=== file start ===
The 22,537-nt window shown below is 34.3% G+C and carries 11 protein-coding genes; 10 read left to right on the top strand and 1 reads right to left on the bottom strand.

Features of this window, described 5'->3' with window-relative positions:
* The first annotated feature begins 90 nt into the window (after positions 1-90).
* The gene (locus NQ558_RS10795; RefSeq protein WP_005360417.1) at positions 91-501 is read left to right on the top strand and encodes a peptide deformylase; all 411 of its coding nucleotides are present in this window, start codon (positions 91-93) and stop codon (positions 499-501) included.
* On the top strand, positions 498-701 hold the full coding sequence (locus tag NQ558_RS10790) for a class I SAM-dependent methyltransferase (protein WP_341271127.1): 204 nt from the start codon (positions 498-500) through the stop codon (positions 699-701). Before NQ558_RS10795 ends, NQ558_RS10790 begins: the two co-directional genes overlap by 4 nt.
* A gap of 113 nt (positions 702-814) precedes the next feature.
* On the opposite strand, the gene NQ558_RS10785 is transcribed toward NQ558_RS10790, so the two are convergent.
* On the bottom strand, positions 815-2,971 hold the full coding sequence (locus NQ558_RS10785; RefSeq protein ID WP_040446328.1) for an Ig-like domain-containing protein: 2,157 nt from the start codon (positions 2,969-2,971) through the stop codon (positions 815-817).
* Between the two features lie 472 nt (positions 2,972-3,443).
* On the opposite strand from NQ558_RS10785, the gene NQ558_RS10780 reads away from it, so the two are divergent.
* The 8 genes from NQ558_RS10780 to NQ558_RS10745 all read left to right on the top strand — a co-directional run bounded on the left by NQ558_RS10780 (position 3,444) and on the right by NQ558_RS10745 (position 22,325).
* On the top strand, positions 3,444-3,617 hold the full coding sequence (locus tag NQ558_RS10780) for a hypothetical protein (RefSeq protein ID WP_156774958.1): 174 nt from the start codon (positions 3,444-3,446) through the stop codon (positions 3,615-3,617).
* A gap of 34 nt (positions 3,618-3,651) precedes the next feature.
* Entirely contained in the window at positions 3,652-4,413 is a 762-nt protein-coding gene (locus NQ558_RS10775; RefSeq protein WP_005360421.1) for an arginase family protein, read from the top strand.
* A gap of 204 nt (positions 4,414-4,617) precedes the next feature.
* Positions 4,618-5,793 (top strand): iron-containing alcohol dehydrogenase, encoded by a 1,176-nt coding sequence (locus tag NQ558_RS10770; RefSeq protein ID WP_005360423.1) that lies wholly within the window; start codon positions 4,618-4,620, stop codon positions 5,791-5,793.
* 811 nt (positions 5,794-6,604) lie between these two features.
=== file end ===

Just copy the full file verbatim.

The 22,537-nt window shown below is 34.3% G+C and carries 11 protein-coding genes; 10 read left to right on the top strand and 1 reads right to left on the bottom strand.

Features of this window, described 5'->3' with window-relative positions:
* The first annotated feature begins 90 nt into the window (after positions 1-90).
* The gene (locus NQ558_RS10795; RefSeq protein WP_005360417.1) at positions 91-501 is read left to right on the top strand and encodes a peptide deformylase; all 411 of its coding nucleotides are present in this window, start codon (positions 91-93) and stop codon (positions 499-501) included.
* On the top strand, positions 498-701 hold the full coding sequence (locus tag NQ558_RS10790) for a class I SAM-dependent methyltransferase (protein WP_341271127.1): 204 nt from the start codon (positions 498-500) through the stop codon (positions 699-701). Before NQ558_RS10795 ends, NQ558_RS10790 begins: the two co-directional genes overlap by 4 nt.
* A gap of 113 nt (positions 702-814) precedes the next feature.
* On the opposite strand, the gene NQ558_RS10785 is transcribed toward NQ558_RS10790, so the two are convergent.
* On the bottom strand, positions 815-2,971 hold the full coding sequence (locus NQ558_RS10785; RefSeq protein ID WP_040446328.1) for an Ig-like domain-containing protein: 2,157 nt from the start codon (positions 2,969-2,971) through the stop codon (positions 815-817).
* Between the two features lie 472 nt (positions 2,972-3,443).
* On the opposite strand from NQ558_RS10785, the gene NQ558_RS10780 reads away from it, so the two are divergent.
* The 8 genes from NQ558_RS10780 to NQ558_RS10745 all read left to right on the top strand — a co-directional run bounded on the left by NQ558_RS10780 (position 3,444) and on the right by NQ558_RS10745 (position 22,325).
* On the top strand, positions 3,444-3,617 hold the full coding sequence (locus tag NQ558_RS10780) for a hypothetical protein (RefSeq protein ID WP_156774958.1): 174 nt from the start codon (positions 3,444-3,446) through the stop codon (positions 3,615-3,617).
* A gap of 34 nt (positions 3,618-3,651) precedes the next feature.
* Entirely contained in the window at positions 3,652-4,413 is a 762-nt protein-coding gene (locus NQ558_RS10775; RefSeq protein WP_005360421.1) for an arginase family protein, read from the top strand.
* A gap of 204 nt (positions 4,414-4,617) precedes the next feature.
* Positions 4,618-5,793 (top strand): iron-containing alcohol dehydrogenase, encoded by a 1,176-nt coding sequence (locus tag NQ558_RS10770; RefSeq protein ID WP_005360423.1) that lies wholly within the window; start codon positions 4,618-4,620, stop codon positions 5,791-5,793.
* 811 nt (positions 5,794-6,604) lie between these two features.